We started yesterday's session with interviews. Participants then took comments from those interviews, then built a claim-evidence-commentary paragraph around whatever comment participants saw as pithy. (I didn't get to participate because I came in late.) I was listening to people read their paragraphs, and I heard the thing that was lacking from RACE paragraphs. Voice.

I write RACE paragraphs and often feel like they're lacking that tongue-in-cheek type tone that my mother hates.

We brainstormed purpose/use of claim-evidence-commentary way of responding and here's what we came up with:

  • helps pinpoint ideas
  • for literary analysis - focus on one piece of evidence
  • helps express voice
  • use for rhetorical analysis
  • if every response is framed as an argument, the idea of "claim" works
  • helps refine thinking
  • format not limited to questions
The AP teacher in the midst of participants likes this format. She says that it gets them ready to do the kind of literary analysis students will have to do when they get to the 11th and 12th grade.

Saturday, June 5, 2010

Why I Love Google Voice or...

..When things Work Exactly the Way I Want them To.

Over the last winter break, I requested access to Google Voice. I was accepted and set up the best number I could think of where the last four numbers spell BOOK. Perfect for a reading teacher, right? My thinking when setting up the number was:
Now my students can contact me outside of school if they need to, they're not using my home or cell number, and Google keeps a record of everything.

During the school year, some of the readers I roped into reading early on would text me in the evening if they finished their book and ask me to bring another to school for them the next day. I'm sure they thought I was weird, but this made me ecstatic.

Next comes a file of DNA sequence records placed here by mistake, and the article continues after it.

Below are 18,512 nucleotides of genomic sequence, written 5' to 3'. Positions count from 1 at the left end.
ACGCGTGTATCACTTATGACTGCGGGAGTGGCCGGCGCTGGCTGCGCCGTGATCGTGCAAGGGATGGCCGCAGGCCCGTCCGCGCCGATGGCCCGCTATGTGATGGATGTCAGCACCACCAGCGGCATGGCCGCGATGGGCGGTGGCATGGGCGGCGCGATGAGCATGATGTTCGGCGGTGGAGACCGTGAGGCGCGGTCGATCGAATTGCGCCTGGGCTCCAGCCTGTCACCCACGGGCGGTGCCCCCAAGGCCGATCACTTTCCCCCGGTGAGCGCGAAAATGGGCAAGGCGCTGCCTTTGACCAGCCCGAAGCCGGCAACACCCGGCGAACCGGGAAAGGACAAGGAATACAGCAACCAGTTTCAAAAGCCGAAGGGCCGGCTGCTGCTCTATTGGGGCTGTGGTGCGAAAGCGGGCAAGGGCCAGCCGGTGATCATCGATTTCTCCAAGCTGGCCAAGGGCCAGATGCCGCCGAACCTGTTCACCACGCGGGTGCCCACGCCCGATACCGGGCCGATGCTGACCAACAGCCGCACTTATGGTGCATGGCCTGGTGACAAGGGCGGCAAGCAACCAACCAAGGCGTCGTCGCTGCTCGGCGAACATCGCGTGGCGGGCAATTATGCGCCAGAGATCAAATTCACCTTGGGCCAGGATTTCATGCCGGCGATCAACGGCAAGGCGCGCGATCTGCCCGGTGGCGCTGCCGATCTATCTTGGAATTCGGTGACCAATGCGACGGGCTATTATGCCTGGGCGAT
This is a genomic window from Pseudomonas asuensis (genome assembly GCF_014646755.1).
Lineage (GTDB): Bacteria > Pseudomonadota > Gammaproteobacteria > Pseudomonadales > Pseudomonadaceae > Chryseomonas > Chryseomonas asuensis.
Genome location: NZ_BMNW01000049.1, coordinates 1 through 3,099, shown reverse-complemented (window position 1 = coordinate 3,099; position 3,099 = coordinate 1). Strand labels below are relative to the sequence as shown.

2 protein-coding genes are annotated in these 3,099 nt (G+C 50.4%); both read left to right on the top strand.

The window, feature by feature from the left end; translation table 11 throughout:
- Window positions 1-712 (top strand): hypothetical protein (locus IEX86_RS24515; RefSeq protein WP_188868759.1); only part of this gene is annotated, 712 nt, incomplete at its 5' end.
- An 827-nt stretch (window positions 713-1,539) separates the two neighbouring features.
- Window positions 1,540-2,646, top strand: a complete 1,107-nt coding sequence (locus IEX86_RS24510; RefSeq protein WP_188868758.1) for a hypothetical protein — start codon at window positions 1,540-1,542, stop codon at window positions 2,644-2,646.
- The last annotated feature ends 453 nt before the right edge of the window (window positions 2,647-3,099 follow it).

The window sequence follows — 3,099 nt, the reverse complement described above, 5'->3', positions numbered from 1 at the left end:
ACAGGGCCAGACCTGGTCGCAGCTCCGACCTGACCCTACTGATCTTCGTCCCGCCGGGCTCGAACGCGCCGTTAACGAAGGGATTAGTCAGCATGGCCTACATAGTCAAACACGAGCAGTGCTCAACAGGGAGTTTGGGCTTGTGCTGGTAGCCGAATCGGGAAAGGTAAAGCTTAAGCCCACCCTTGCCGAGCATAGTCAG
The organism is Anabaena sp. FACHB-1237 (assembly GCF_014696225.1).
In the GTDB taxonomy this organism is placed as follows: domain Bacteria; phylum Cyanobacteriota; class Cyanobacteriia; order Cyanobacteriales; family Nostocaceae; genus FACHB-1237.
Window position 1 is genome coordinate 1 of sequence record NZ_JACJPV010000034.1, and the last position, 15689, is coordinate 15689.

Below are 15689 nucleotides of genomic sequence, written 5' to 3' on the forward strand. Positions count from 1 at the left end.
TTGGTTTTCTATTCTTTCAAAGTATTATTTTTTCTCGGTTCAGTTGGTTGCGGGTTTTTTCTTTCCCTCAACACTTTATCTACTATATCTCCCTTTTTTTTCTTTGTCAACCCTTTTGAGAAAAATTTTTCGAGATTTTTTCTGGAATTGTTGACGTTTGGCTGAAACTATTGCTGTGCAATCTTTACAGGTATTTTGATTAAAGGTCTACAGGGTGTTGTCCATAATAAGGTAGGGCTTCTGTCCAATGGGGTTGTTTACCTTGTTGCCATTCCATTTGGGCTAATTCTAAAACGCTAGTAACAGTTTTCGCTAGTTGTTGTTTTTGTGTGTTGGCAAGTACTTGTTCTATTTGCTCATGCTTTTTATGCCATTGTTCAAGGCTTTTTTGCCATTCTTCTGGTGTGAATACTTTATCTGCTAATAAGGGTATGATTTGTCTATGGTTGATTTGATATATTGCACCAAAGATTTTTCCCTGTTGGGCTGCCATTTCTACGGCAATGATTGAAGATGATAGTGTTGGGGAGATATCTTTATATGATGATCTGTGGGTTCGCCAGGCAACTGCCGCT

Yesterday, I had the following conversation with a student (edit: when I was having the conversation, I wasn't sure who the student was. Looking back at my Google Voice records, now I know.)

StudentHey ms o have any new good reading recommendations? 2:06 PM
MeKeeper by Mal Peet. I just read it and it was awesome. About soccer and the world cup winning goalkeeper. What are you looking for? 2:07 PM
StudentJust any new books lol im going to be taking a trip up to barnes and noble and im hoping to find a couple of good ones  2:08 PM
MeThe Absolutely True Diary of a Part Time Indian by Sherman Alexie. You wanna give me a few topics so I can narrow my recommendations? 2:10 PM
Studentmystery and maybe a comedy ?  2:11 PM
MeI'm on my way home right now, I'll take a look and text you in a few. 2:12 PM
StudentOka thank you :)  2:13 PM
MeFor humor: No More Dead Dogs by G. Korman, The Schwa Was Here by N. Shusterman, Fancy White Trash by M. Geerling 2:28 PM
MeFor mystery: The Compound by S.A. Bodeen, I, Q Independence Hall by R. Smith, The Tomorrow Code by B. Falkner, The Adoration of Jenna Fox by M. Pearson. 2:31 PM
MeHope that helps. Text me when you're there if you still need help. 2:31 PM
StudentOka thank you :) :)  2:31 PM

What happened here was the thing I dreamed would happen, but didn't figure would. A student needed something to read, remembered that I give suggestions, and even though she's no longer in my class, used her resources to get where she was trying to go. And that conversation with her totally made my day.